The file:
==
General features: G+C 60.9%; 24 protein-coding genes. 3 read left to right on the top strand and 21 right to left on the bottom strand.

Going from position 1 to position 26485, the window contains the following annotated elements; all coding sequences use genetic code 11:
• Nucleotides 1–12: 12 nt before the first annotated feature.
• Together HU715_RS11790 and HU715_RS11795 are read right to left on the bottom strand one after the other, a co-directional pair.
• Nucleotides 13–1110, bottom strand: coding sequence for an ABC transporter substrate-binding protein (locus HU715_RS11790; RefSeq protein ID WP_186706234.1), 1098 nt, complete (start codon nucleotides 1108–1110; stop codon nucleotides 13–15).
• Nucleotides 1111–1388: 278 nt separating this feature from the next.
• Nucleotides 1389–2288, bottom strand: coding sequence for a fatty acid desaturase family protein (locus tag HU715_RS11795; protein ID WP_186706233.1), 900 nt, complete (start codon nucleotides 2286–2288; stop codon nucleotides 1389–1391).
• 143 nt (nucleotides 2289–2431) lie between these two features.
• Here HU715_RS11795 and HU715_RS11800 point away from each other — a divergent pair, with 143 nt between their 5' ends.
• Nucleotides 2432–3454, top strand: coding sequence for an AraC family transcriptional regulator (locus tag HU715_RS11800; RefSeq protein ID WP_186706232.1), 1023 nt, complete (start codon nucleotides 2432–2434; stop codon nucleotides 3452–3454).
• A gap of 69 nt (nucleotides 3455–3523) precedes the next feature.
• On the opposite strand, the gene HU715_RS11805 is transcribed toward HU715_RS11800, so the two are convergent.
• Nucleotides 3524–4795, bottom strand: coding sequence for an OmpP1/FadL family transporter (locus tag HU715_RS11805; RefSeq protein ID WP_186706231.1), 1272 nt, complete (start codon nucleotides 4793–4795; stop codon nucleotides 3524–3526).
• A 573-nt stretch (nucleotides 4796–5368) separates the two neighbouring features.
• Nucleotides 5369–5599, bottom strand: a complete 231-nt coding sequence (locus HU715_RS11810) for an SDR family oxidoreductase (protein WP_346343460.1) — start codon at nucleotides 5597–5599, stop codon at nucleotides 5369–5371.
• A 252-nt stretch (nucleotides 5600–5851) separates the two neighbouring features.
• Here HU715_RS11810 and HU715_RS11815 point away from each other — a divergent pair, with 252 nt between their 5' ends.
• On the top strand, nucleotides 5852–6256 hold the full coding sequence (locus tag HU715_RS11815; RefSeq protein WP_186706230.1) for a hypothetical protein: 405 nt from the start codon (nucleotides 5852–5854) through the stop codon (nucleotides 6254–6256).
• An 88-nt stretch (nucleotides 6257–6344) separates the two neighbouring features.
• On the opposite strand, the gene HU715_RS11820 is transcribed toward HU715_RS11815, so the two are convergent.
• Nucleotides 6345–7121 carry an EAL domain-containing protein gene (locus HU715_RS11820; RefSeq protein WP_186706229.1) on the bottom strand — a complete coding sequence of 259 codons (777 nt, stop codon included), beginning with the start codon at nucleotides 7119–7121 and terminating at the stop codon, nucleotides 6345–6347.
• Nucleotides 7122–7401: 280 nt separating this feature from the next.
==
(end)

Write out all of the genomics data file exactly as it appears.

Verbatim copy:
General features: G+C 60.9%; 24 protein-coding genes. 3 read left to right on the top strand and 21 right to left on the bottom strand.

Going from position 1 to position 26485, the window contains the following annotated elements; all coding sequences use genetic code 11:
• Nucleotides 1–12: 12 nt before the first annotated feature.
• Together HU715_RS11790 and HU715_RS11795 are read right to left on the bottom strand one after the other, a co-directional pair.
• Nucleotides 13–1110, bottom strand: coding sequence for an ABC transporter substrate-binding protein (locus HU715_RS11790; RefSeq protein ID WP_186706234.1), 1098 nt, complete (start codon nucleotides 1108–1110; stop codon nucleotides 13–15).
• Nucleotides 1111–1388: 278 nt separating this feature from the next.
• Nucleotides 1389–2288, bottom strand: coding sequence for a fatty acid desaturase family protein (locus tag HU715_RS11795; protein ID WP_186706233.1), 900 nt, complete (start codon nucleotides 2286–2288; stop codon nucleotides 1389–1391).
• 143 nt (nucleotides 2289–2431) lie between these two features.
• Here HU715_RS11795 and HU715_RS11800 point away from each other — a divergent pair, with 143 nt between their 5' ends.
• Nucleotides 2432–3454, top strand: coding sequence for an AraC family transcriptional regulator (locus tag HU715_RS11800; RefSeq protein ID WP_186706232.1), 1023 nt, complete (start codon nucleotides 2432–2434; stop codon nucleotides 3452–3454).
• A gap of 69 nt (nucleotides 3455–3523) precedes the next feature.
• On the opposite strand, the gene HU715_RS11805 is transcribed toward HU715_RS11800, so the two are convergent.
• Nucleotides 3524–4795, bottom strand: coding sequence for an OmpP1/FadL family transporter (locus tag HU715_RS11805; RefSeq protein ID WP_186706231.1), 1272 nt, complete (start codon nucleotides 4793–4795; stop codon nucleotides 3524–3526).
• A 573-nt stretch (nucleotides 4796–5368) separates the two neighbouring features.
• Nucleotides 5369–5599, bottom strand: a complete 231-nt coding sequence (locus HU715_RS11810) for an SDR family oxidoreductase (protein WP_346343460.1) — start codon at nucleotides 5597–5599, stop codon at nucleotides 5369–5371.
• A 252-nt stretch (nucleotides 5600–5851) separates the two neighbouring features.
• Here HU715_RS11810 and HU715_RS11815 point away from each other — a divergent pair, with 252 nt between their 5' ends.
• On the top strand, nucleotides 5852–6256 hold the full coding sequence (locus tag HU715_RS11815; RefSeq protein WP_186706230.1) for a hypothetical protein: 405 nt from the start codon (nucleotides 5852–5854) through the stop codon (nucleotides 6254–6256).
• An 88-nt stretch (nucleotides 6257–6344) separates the two neighbouring features.
• On the opposite strand, the gene HU715_RS11820 is transcribed toward HU715_RS11815, so the two are convergent.
• Nucleotides 6345–7121 carry an EAL domain-containing protein gene (locus HU715_RS11820; RefSeq protein WP_186706229.1) on the bottom strand — a complete coding sequence of 259 codons (777 nt, stop codon included), beginning with the start codon at nucleotides 7119–7121 and terminating at the stop codon, nucleotides 6345–6347.
• Nucleotides 7122–7401: 280 nt separating this feature from the next.